I enjoy a lively discussion. Perhaps that was my objective, rather than my original position regarding the direction and source of the force which causes the tides.
Each particle of each body "attracts" every other particle. The actual number of forces may be near infinity. If we assume both bodies to be emitting separate forces (which they do) not just one force between them (which the formula implies), then the total force between two bodies becomes the sum of the two (or vector sum) of the many individual forces.
Those two resultant forces are exactly equal in magnitude and exactly opposite in direction. Therefore they are calculated as if they were one force.
Because the two (or many) forces are calculated on different properties of the two bodies, and as there has always been discussion regarding the difference between the gravitational mass and the inertial mass, I'm wondering if we shouldn't assume a body to be both a gravitational and an inertial mass and be mindful of the separate forces.
Perhaps the formula for gravitational force could be rewritten to include those ideas.
Hopefully you can see how I've made the total force of gravity between two bodies proportionate to the sum of the two resultant forces, and then inverse to the single distance between them squared. What that does is change our presently accepted value of G = 6.6726e-11 using mks units to G = 3.3363e-11 using mks units.
The Physics book says 'that "attract" means that a body exerts a force on another body that is directed back to the first body along the line joining the two bodies'.
But, the law of gravity says that 'any two bodies "attract" each other'.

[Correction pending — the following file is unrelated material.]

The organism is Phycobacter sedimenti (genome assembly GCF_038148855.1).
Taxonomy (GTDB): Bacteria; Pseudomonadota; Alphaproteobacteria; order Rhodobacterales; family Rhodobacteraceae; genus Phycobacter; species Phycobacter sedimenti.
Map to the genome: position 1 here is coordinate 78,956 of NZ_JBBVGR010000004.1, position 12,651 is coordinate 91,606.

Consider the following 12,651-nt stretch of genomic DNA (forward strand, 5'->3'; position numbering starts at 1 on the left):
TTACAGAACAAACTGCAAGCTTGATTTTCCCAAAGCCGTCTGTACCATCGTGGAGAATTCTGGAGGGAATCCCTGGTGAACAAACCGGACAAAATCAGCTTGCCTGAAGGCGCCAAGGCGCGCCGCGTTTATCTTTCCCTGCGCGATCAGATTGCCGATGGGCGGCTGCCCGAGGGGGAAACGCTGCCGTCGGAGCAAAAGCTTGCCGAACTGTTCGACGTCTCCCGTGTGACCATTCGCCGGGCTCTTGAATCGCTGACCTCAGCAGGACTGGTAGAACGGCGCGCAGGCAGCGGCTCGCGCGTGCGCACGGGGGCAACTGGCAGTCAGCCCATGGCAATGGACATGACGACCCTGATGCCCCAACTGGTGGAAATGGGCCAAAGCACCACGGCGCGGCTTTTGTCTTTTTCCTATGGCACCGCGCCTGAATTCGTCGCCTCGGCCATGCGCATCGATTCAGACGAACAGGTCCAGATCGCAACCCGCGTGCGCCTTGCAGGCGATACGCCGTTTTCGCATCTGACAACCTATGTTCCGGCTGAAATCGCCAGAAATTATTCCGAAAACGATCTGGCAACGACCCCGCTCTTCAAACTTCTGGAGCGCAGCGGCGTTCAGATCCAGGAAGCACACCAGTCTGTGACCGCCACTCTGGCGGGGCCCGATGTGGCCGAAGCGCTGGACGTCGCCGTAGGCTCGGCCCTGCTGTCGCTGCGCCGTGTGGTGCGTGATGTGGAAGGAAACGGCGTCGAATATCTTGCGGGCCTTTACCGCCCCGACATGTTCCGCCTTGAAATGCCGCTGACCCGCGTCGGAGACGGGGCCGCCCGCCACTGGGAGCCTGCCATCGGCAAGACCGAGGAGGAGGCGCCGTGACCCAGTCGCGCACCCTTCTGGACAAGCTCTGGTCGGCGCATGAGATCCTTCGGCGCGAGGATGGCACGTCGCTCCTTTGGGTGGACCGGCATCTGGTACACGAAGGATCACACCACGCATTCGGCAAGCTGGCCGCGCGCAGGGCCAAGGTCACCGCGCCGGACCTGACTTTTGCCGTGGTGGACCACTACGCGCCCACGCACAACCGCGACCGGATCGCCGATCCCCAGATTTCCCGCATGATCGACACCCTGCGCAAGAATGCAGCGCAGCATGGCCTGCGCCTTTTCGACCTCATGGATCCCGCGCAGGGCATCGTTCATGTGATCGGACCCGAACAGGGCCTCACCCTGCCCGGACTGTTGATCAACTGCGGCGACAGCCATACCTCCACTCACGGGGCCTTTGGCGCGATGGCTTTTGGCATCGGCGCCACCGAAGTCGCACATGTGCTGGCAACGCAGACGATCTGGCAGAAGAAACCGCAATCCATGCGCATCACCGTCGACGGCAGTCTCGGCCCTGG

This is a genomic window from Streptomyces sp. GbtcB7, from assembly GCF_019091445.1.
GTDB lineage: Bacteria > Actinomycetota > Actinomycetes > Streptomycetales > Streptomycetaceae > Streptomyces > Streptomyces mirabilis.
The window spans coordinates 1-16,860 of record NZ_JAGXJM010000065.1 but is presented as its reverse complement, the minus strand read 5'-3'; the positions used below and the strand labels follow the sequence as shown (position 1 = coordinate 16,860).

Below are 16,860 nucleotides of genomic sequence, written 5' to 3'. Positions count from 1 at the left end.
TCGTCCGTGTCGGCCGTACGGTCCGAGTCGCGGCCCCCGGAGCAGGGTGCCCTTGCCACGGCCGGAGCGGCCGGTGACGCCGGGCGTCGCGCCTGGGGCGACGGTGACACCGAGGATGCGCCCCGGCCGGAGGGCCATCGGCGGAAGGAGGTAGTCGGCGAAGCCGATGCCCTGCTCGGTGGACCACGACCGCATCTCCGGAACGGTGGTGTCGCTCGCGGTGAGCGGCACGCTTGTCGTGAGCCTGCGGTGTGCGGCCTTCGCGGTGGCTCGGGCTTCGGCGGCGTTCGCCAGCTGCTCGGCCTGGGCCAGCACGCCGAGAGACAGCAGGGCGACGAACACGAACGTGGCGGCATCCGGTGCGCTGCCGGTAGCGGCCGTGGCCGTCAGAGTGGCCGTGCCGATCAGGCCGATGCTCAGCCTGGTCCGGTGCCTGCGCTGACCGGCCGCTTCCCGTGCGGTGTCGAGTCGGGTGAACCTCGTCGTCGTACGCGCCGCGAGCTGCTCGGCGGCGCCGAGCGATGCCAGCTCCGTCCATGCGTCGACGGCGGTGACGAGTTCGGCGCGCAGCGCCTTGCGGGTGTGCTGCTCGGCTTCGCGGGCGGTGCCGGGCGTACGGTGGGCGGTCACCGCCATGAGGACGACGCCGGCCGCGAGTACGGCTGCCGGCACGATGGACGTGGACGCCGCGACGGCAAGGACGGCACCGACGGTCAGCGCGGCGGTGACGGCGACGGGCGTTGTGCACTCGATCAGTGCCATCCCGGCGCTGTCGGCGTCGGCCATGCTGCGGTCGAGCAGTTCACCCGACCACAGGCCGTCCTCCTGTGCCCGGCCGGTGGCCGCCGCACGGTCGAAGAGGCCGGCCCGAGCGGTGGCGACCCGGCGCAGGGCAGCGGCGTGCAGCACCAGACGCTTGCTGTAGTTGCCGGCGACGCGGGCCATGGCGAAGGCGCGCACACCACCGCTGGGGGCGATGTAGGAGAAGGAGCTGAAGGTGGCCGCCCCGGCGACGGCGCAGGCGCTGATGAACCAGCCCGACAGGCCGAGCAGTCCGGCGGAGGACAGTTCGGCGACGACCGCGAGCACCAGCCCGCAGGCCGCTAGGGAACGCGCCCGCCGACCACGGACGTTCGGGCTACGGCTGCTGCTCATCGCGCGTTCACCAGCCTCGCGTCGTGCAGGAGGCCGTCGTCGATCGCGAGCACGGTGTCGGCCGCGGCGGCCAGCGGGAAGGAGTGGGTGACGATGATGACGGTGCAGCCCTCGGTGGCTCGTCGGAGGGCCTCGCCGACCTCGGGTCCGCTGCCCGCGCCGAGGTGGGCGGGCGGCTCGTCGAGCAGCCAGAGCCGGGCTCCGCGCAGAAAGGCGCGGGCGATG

Therefore, there are separate forces exerted by each of the two bodies.
Gravity is not unlike russ_watters "skateboarders", IF BOTH PULL.
There is only one rope or line of force. The action and reaction to each force is equal and opposite.
When you talk about a tide on a celestial body, that body becomes the reference frame, and the force comes from within that body.
Yes it is true the other bodies are doing the same thing, it's just a matter of which one is the reference.
The Earth's oceans tides are caused when the Earth's oceans "attract" or gravitate towards the Moon and Sun. Those waters are the source of the gravitational force which moves them.
I have a copy of Newton's Principia (translation) here on the desk. Newton used the term "mutual attraction" more than once. He also stressed the fact that the force of gravity diminishes the farther away from the source you go.
And to perhaps clarify the direction he said this:
Please note where Newton said "each towards the other". This is my argument that the tides gravitate towards the Moon and Sun. Yes the Moon and Sun are cute and "attractive", but the tides gravitate or attract themselves to those other cute attractive bodies. Any body has the force of gravity and it uses that force to bootstrap or move itself unless it is restrained in some manner, such as the apple restrained by the tree.Originally Posted by Isaac Newton
Newton also said:
Can you see in that theorem that the moon "gravitates" or is the source of the gravitational force it bootstraps or causes itself to be moved or "drawn off"?Originally Posted by Isaac Newton